The horn fly, Haematobia irritans (L.), is one of the most important blood-sucking pests of pastured cattle in North America. In the U.S. alone, annual losses in cattle production and control costs exceed $780 million. Horn flies are very common on beef cattle in Montana. When abundant, cattle experience pain and annoyance from fly bites, which interfere with normal activities of cattle including feeding and resting. The result may be decreased milk production, reduced weight gains and poor feeding efficiency. Consequently, it is important that livestock producers be aware of the economic importance of this pest and select an appropriate control method for its management.
Horn fly biology
Adult horn flies are 3/16 inch long and are about half the size of a housefly. They are dark gray in color, with two dark stripes on the thorax and a few faint spots on the top of the abdomen. While at rest on the animal, the wings are held partially open, forming a V shape. These flies are external blood-feeders and an individual fly will bite an animal and feed on blood 20 to 30 times per day. Depending on the infestation level, this can calculate into thousands of bites per day that an animal tolerates.
Both male and female flies spend the majority of their time in the summer on the animal, moving from the backs and sides to belly during the heat of the day. Females leave the animal to deposit eggs in fresh manure and then return to the animal to resume feeding. A female will deposit up to 500 eggs during her lifetime. Horn fly larvae, which are typical-looking fly maggots, hatch and develop in the manure. Ten to 14 days are required in the summer to complete larval development and transform to the pupal stage. There are several generations of flies during the summer. A rapid buildup of flies occurs in mid-summer with adult populations generally peaking in late summer. As daily temperatures decline in the fall, the horn fly pupae go into hibernation and spend the winter in the soil. Adult flies emerge from the hibernating pupae as early as April.
Horn flies are fairly specific for cattle, but in their absence they will feed on other animals such as horses. The flies show a preference for larger animals (bulls, cows, steers, heifers) and tend not to bother calves until the end of the summer when calves have grown. Cattle infested with 200 or more flies will bunch together, expend energy attempting to escape from the flies, reduce their food intake while combating flies and alter grazing behavior due to fly irritation. The pain and annoyance caused by these flies is often manifested in reduced milk production and lighter calves at weaning time. Nebraska studies demonstrated calf weaning weights were 10 to 20 pounds higher when horn flies were controlled on cows. Other studies around the U.S. and Canada have shown improved weight gains of stocker cattle and replacement heifers when comparing treated to untreated animals. For example, in a three year Louisiana study, yearling replacement heifers treated for horn flies had a 17 percent weight gain advantage over untreated heifers. Some of these studies have indicated that as few as 200 flies per animal will result in reduced feed efficiency and lowered weight gains. In addition, horn flies have been implicated in the spread of summer mastitis.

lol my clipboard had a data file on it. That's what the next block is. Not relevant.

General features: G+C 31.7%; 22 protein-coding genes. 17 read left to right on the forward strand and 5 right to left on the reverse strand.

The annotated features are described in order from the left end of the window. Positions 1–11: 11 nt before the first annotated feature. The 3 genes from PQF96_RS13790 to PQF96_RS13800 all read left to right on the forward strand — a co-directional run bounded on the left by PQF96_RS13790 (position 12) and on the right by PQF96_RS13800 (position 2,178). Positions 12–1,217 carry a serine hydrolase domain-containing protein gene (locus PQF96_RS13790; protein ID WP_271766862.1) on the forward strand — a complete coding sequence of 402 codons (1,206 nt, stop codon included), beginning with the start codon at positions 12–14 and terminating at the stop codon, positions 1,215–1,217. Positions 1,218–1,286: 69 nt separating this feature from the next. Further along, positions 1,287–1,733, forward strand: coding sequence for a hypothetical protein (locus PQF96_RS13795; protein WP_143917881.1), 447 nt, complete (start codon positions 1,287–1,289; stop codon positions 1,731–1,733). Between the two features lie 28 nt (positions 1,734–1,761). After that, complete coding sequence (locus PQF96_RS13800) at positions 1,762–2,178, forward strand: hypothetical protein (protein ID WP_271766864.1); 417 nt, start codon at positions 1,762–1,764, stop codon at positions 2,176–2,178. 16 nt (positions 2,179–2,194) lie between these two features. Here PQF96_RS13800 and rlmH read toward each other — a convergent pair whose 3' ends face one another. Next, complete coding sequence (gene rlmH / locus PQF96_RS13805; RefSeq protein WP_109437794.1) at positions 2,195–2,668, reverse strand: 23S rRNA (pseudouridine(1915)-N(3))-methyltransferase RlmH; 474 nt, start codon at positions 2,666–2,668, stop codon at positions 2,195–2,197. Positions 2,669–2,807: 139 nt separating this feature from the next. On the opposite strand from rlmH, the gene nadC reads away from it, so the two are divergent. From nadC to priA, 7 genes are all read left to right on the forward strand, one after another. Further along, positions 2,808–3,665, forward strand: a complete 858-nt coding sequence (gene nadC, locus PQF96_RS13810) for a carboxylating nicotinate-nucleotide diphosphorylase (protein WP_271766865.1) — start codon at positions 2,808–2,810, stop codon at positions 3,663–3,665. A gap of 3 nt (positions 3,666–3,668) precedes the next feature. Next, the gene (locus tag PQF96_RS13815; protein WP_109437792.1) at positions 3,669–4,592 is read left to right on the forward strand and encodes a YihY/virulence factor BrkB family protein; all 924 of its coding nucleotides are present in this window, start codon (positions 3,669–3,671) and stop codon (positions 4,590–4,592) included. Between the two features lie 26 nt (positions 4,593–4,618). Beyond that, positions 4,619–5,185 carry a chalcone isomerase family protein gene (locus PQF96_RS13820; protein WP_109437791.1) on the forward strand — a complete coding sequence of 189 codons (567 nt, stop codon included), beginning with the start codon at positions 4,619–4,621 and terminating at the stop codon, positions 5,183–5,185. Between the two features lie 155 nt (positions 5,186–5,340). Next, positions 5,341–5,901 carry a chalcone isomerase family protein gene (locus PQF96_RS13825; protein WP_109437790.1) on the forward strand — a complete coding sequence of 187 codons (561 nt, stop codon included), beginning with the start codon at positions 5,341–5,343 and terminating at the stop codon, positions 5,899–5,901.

Because of the economic losses associated with horn flies they should be controlled on beef cattle. A Canadian study demonstrated that economic benefits (i.e., increased weight gains, increased milk production, better pasture utilization, and higher feed efficiency) are maximized if fly-free grazing is maintained for 115 days. Generally, insecticides are the primary method used for controlling horn flies because biological control and cultural tactics have proven ineffective. There are many effective insecticide application methods available to control horn flies on pastured cattle. These include dust bags, back rubbers (oilers), insecticidal ear tags, sprays, pour-ons, boluses, and oral larvicides (feed-additives). Because flies remain on the animal, self-treatment control devices are effective for horn fly control. Efficacy, cost, convenience, and herd management practices should be considered when designing a horn fly control program.